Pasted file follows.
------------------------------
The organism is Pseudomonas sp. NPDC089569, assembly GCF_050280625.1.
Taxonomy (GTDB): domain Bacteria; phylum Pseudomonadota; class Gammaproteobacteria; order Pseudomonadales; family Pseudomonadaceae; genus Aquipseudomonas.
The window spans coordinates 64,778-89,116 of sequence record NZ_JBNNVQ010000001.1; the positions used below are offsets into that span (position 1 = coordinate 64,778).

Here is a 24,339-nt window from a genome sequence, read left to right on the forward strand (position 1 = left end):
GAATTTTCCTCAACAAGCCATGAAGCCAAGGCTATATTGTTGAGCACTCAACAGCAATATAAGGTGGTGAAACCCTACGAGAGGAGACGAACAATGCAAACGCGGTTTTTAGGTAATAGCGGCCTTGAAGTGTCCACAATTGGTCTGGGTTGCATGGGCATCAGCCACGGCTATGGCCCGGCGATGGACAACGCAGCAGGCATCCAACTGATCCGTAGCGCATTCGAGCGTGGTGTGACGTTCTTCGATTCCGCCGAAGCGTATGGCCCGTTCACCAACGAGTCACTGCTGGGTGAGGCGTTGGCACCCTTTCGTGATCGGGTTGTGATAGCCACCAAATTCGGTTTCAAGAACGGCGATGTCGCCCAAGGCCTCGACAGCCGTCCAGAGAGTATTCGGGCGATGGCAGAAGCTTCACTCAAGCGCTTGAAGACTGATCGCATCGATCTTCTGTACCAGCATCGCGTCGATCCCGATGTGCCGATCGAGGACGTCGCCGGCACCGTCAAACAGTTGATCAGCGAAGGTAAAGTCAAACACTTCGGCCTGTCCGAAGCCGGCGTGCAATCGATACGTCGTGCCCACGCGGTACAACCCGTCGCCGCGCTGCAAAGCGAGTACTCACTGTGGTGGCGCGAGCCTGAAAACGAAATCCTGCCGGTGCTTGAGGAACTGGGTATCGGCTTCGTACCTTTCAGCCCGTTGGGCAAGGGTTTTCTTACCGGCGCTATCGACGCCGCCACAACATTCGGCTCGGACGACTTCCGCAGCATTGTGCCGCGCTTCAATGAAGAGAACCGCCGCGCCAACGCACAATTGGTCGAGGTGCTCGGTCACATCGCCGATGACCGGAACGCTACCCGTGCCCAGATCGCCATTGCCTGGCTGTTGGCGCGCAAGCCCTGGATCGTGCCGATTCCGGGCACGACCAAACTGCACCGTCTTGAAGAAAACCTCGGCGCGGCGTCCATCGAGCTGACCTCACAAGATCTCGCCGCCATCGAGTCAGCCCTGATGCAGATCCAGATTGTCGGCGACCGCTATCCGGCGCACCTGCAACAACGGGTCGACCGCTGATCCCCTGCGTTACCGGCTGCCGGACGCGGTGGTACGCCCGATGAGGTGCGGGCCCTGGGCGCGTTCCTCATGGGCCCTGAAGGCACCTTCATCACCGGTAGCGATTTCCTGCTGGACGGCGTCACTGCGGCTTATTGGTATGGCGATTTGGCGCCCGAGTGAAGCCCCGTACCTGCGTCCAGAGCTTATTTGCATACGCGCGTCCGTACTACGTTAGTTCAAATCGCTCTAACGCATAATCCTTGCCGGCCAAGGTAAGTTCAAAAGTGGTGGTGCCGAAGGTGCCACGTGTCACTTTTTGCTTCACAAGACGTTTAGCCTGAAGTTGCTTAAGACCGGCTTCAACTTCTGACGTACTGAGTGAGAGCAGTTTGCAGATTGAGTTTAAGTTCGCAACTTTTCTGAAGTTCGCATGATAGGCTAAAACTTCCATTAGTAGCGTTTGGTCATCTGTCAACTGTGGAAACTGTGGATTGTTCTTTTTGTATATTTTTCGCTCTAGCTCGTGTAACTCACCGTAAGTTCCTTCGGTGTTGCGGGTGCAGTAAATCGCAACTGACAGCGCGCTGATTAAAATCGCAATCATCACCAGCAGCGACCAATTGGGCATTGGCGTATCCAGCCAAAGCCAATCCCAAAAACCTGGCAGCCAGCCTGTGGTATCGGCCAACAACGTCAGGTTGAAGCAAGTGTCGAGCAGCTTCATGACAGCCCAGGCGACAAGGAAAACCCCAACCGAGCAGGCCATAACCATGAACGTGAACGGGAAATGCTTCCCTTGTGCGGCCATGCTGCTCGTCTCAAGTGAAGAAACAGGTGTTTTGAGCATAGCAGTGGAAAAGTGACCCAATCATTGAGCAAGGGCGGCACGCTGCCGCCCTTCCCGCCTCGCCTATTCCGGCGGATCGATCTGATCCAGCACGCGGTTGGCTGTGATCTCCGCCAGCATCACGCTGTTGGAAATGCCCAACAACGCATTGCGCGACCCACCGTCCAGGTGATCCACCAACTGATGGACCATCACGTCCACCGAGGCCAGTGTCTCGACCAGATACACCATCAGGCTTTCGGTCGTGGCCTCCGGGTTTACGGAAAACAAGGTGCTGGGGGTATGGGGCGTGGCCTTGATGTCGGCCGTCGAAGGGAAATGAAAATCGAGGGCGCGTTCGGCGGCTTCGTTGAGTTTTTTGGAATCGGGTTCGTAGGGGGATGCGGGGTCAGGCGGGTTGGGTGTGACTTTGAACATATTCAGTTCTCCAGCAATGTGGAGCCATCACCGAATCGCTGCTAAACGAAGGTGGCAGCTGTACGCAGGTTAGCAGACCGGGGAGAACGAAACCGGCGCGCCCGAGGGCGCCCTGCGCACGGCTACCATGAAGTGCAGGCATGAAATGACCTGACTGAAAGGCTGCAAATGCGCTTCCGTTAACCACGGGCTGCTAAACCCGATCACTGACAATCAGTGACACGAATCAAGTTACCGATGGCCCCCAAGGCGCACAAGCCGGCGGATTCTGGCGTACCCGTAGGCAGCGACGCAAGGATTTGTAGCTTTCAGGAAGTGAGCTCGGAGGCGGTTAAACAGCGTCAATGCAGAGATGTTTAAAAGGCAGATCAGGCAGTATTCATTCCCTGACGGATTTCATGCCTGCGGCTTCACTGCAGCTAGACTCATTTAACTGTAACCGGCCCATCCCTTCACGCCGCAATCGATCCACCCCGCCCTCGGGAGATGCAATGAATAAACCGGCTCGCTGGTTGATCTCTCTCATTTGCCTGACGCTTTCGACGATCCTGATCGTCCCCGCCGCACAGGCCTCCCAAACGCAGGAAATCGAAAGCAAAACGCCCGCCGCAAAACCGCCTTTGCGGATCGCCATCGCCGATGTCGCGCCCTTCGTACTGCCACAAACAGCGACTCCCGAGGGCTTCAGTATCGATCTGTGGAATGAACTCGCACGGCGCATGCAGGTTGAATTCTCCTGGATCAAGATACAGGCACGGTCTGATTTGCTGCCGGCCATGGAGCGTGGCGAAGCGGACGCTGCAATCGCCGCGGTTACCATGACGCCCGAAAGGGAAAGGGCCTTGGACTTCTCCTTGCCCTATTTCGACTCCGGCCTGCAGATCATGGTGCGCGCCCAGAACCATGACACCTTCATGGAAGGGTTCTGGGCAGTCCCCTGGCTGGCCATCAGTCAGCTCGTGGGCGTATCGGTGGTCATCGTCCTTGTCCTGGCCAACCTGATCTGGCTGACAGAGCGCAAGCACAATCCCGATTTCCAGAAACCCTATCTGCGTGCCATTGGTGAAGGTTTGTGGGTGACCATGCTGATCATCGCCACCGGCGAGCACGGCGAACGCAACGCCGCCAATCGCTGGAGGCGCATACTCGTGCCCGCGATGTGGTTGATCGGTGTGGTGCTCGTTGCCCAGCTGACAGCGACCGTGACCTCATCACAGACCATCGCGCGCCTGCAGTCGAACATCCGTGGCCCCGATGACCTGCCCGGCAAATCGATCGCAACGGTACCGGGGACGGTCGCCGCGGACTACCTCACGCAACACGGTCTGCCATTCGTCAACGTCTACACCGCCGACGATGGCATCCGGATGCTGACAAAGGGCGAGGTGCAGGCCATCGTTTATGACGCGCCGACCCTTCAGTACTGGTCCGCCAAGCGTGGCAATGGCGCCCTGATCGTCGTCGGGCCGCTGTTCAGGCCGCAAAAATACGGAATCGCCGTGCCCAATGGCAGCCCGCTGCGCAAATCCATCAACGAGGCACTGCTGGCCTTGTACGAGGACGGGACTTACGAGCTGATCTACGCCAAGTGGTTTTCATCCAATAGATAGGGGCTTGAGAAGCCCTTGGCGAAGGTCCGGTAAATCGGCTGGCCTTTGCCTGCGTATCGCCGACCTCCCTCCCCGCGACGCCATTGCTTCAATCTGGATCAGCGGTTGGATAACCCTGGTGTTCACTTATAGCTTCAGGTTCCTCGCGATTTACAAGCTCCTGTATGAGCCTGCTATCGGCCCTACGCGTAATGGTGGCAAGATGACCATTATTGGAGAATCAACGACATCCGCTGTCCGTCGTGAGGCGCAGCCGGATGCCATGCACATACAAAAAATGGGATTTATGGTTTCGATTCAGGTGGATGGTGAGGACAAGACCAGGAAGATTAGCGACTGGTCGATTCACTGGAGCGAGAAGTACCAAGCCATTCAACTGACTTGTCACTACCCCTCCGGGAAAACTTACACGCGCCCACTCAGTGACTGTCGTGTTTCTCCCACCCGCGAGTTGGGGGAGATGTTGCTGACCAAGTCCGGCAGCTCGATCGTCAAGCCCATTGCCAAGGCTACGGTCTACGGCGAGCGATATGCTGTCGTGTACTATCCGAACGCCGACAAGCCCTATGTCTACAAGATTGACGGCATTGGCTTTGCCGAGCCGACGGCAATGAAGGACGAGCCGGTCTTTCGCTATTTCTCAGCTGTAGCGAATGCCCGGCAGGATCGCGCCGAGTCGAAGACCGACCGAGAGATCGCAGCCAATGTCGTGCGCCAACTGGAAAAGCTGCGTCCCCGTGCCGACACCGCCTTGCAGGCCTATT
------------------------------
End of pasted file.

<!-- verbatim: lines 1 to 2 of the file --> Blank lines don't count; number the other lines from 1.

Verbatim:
The organism is Pseudomonas sp. NPDC089569, assembly GCF_050280625.1.
Taxonomy (GTDB): domain Bacteria; phylum Pseudomonadota; class Gammaproteobacteria; order Pseudomonadales; family Pseudomonadaceae; genus Aquipseudomonas.